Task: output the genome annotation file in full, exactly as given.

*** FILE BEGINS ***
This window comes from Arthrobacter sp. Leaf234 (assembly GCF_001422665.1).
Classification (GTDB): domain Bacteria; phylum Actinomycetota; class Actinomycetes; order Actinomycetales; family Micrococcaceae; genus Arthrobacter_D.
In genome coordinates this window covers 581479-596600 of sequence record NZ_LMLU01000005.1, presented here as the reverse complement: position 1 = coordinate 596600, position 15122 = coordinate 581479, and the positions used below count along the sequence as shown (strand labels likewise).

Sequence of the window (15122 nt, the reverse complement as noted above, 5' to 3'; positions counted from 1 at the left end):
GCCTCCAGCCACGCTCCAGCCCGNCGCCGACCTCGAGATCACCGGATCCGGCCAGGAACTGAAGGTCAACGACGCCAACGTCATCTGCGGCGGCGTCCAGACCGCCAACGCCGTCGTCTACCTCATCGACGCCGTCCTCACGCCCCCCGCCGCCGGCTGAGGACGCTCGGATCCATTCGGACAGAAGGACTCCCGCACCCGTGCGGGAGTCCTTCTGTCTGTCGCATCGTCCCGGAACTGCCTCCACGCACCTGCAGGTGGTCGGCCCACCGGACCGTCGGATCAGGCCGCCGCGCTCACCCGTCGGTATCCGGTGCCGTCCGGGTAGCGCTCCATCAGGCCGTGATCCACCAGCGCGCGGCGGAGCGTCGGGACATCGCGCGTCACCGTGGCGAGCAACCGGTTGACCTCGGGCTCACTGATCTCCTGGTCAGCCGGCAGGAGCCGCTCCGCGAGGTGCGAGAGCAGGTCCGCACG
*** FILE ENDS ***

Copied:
This window comes from Arthrobacter sp. Leaf234 (assembly GCF_001422665.1).
Classification (GTDB): domain Bacteria; phylum Actinomycetota; class Actinomycetes; order Actinomycetales; family Micrococcaceae; genus Arthrobacter_D.
In genome coordinates this window covers 581479-596600 of sequence record NZ_LMLU01000005.1, presented here as the reverse complement: position 1 = coordinate 596600, position 15122 = coordinate 581479, and the positions used below count along the sequence as shown (strand labels likewise).

Sequence of the window (15122 nt, the reverse complement as noted above, 5' to 3'; positions counted from 1 at the left end):
GCCTCCAGCCACGCTCCAGCCCGNCGCCGACCTCGAGATCACCGGATCCGGCCAGGAACTGAAGGTCAACGACGCCAACGTCATCTGCGGCGGCGTCCAGACCGCCAACGCCGTCGTCTACCTCATCGACGCCGTCCTCACGCCCCCCGCCGCCGGCTGAGGACGCTCGGATCCATTCGGACAGAAGGACTCCCGCACCCGTGCGGGAGTCCTTCTGTCTGTCGCATCGTCCCGGAACTGCCTCCACGCACCTGCAGGTGGTCGGCCCACCGGACCGTCGGATCAGGCCGCCGCGCTCACCCGTCGGTATCCGGTGCCGTCCGGGTAGCGCTCCATCAGGCCGTGATCCACCAGCGCGCGGCGGAGCGTCGGGACATCGCGCGTCACCGTGGCGAGCAACCGGTTGACCTCGGGCTCACTGATCTCCTGGTCAGCCGGCAGGAGCCGCTCCGCGAGGTGCGAGAGCAGGTCCGCACG